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Baltimore Housing Authority worker sues agency over sexual harassment allegations

An employee of the Housing Authority of Baltimore City is suing the agency for $4 million, alleging that a maintenance supervisor sexually abused and harassed her.

Latonya Dawson, an agency employee for 24 years, alleged that her supervisor, Wade Johnson, whispered lewd comments in her ear and made sexual advances in front of other co-workers in the suit filed in May in federal court. She said the behavior occurred on a daily basis between February and June 2016 while she was working as a maintenance clerk at the Gilmor Homes public housing complex.

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The housing authority declined to comment on the pending litigation, but a spokeswoman said Johnson has not been an agency employee since 2016. Efforts to reach Johnson were unsuccessful and no attorney was listed for him in court filings.

A similar case against the agency was dismissed voluntarily in April by the plaintiff, Nadine Lee Young, who also accused Johnson of sexual abuse and harassment while they worked together at Gilmor Homes. Johnson denied any wrongdoing in that case, according to court filings.

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The first of two former city public housing workers accused of withholding repair work from tenants in exchange for sexual favors was acquitted Thursday afte

Allegations of sexual misconduct by its maintenance staff has plagued the housing authority in recent years. In January 2016, the agency agreed to pay up to $8 million to settle a class-action lawsuit filed by public housing tenants who accused handymen of demanding sexual favors in exchange for making repairs. The 19 women said when they did not comply, repairs were not made in their homes, leaving them exposed to mold, lack of heat and other unsafe conditions.

The housing commissioner at the time pledged sweeping changes to ensure residents could live in “peace and dignity,” including a guarantee that all future cases would be fully investigated and employees would receive continuing sexual harassment training. The agency also planned to add a computerized system to allow tenants to request repairs without having to ask housing authority staff.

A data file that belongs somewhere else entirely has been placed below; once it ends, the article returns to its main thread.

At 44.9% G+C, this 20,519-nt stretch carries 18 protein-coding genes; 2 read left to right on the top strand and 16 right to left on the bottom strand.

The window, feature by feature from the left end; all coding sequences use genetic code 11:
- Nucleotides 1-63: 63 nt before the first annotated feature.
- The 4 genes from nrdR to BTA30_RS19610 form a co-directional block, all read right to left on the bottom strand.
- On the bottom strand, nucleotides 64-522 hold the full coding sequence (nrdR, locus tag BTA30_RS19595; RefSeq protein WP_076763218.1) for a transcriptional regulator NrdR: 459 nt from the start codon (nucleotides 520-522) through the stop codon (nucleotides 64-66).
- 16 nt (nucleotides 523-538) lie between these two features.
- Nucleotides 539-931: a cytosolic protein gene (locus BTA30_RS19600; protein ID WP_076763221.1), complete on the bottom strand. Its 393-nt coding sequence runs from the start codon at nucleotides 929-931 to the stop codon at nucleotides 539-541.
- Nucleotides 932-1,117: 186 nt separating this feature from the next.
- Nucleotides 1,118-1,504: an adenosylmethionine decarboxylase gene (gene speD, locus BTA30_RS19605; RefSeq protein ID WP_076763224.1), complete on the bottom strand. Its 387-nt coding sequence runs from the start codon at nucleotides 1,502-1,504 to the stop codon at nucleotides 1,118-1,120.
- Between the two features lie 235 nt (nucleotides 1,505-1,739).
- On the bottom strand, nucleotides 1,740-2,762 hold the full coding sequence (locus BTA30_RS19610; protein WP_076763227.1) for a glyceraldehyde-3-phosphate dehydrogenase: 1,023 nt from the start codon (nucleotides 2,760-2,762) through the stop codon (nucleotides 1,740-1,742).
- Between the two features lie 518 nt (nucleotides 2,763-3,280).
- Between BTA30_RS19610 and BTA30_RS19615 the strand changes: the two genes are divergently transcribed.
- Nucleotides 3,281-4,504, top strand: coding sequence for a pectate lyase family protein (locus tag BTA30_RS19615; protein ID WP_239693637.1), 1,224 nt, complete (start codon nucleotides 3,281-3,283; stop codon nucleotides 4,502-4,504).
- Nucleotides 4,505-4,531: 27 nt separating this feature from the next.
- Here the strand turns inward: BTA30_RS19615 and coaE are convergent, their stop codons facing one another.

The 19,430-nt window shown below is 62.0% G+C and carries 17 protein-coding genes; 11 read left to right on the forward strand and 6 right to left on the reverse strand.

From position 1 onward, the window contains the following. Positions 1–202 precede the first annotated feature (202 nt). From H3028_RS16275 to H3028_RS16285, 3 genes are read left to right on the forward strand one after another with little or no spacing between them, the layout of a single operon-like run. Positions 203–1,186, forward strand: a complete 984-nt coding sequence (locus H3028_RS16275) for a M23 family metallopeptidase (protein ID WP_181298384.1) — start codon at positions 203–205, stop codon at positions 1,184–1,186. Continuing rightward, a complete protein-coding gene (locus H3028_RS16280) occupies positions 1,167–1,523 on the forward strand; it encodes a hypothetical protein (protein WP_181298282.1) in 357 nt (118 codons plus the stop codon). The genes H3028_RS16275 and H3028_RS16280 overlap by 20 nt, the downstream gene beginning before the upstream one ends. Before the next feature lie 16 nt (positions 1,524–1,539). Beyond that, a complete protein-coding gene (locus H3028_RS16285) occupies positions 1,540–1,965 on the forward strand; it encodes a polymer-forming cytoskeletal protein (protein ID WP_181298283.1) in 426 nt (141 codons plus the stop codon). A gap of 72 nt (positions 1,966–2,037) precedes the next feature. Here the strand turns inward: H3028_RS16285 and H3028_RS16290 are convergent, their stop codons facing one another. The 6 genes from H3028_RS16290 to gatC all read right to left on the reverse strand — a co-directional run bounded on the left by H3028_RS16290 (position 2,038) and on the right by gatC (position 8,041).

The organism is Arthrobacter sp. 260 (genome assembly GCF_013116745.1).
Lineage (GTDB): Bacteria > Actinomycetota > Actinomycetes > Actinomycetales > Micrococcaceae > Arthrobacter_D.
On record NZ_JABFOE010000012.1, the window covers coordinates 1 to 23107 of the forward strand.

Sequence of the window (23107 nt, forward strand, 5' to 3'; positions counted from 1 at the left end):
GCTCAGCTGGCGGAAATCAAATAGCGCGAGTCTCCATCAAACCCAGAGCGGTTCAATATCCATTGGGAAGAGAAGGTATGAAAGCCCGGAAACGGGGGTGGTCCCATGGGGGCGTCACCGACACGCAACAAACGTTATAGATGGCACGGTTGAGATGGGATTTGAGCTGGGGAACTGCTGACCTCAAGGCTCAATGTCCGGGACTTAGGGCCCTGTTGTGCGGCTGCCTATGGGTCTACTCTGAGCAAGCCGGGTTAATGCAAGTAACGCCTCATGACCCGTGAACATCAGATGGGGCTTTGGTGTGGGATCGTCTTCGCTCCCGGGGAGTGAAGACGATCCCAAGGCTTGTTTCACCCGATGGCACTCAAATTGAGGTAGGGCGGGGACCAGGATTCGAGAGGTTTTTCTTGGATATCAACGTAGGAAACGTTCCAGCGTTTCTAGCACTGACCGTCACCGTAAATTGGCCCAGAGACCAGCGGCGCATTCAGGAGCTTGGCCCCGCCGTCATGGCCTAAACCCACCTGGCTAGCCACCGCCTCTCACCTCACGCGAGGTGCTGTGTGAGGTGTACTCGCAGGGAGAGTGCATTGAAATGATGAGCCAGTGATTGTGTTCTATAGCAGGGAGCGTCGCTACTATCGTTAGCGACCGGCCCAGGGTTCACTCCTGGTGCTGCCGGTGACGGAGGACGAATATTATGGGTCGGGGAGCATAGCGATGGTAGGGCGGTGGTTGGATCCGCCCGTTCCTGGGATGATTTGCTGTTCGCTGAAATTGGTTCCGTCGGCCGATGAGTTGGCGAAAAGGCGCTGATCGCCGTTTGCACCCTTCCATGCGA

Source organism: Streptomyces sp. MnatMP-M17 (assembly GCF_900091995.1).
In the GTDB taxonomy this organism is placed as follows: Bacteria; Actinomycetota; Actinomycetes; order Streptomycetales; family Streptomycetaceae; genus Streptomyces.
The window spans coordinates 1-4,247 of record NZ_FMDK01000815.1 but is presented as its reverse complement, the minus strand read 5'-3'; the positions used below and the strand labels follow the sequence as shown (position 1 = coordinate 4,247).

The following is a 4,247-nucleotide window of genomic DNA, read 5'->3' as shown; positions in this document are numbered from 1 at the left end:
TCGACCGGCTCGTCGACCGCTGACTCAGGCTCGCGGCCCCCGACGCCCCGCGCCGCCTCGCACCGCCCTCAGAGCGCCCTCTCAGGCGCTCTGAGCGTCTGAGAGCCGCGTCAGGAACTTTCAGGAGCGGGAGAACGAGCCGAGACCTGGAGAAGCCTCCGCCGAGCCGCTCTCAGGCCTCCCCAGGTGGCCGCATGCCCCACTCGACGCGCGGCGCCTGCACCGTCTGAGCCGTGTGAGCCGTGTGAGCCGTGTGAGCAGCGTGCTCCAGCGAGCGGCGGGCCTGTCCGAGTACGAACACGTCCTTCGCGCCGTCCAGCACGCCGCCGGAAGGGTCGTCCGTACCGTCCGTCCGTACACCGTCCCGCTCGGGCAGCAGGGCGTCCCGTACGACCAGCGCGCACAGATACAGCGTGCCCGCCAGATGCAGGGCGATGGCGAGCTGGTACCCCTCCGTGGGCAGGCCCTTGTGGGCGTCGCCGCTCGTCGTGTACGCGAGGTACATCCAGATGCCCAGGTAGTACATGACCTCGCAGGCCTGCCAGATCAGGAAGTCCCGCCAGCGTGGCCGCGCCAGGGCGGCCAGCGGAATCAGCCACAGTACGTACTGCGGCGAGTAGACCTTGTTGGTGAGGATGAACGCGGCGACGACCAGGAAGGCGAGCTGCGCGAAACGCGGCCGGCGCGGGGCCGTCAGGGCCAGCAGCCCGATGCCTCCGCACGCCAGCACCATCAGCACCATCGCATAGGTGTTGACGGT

Johnson was not named as a defendant in that suit.

The class-action lawsuit was brought by Baltimore attorney Cary J. Hansel, who also represents Dawson and Young.

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Hansel said Dawson’s case is evidence of the agency’s history of “permitting” and “ignoring” sexual harassment.

“The culture of abuse at the Housing Authority is so deeply ingrained that even its own employees are not safe,” Hansel said. “We will continue our efforts to protect and defend the women being abused until there are no more victims.”

Dawson, 44, of Baltimore, also filed a complaint with the U.S. Equal Employment Opportunity Commission, which investigates discrimination and abuses in the workplace.

Four women have joined a lawsuit against the Housing Authority of Baltimore City over maintenance men who have allegedly demanded sexual favors in exchange for making repairs — purportedly leaving one woman without heat for two years.

Tania Baker, the housing authority’s spokeswoman, said the agency did participate along with Dawson in the investigation by the EEOC, which “issued a notice that it was not able to conclude a violation occurred.”

A spokesman for the commission declined to provide information, saying complaints are confidential.

According to Dawson’s lawsuit, Johnson “began making sexually explicit and lewd comments to Ms. Dawson on nearly a daily basis, making statements about her breasts, buttocks, lips and hair.” He allegedly frequently commented on her clothing, and as a result, the lawsuit said, Dawson wore a baggier uniform to further conceal her figure.

The lawsuit said Dawson dismissed all of Johnson’s comments and “refused to reciprocate the sexually inappropriate behavior.”

When she refused to respond, Dawson alleged in the suit that Johnson retaliated against her and told her she had to resign from her second job as a crossing guard. Fearful of losing her job with the housing authority, she quit the second job, according to the lawsuit. Dawson also alleged that Johnson threatened that she would lose a recently acquired promotion.

The lawsuit alleged the housing authority knew about Johnson’s “unlawful behavior yet continued to employ him, without discipline,”

Dawson claimed she has endured a loss of sleep, nervousness, panic attacks, depression and anxiety as a result of the alleged harassment.

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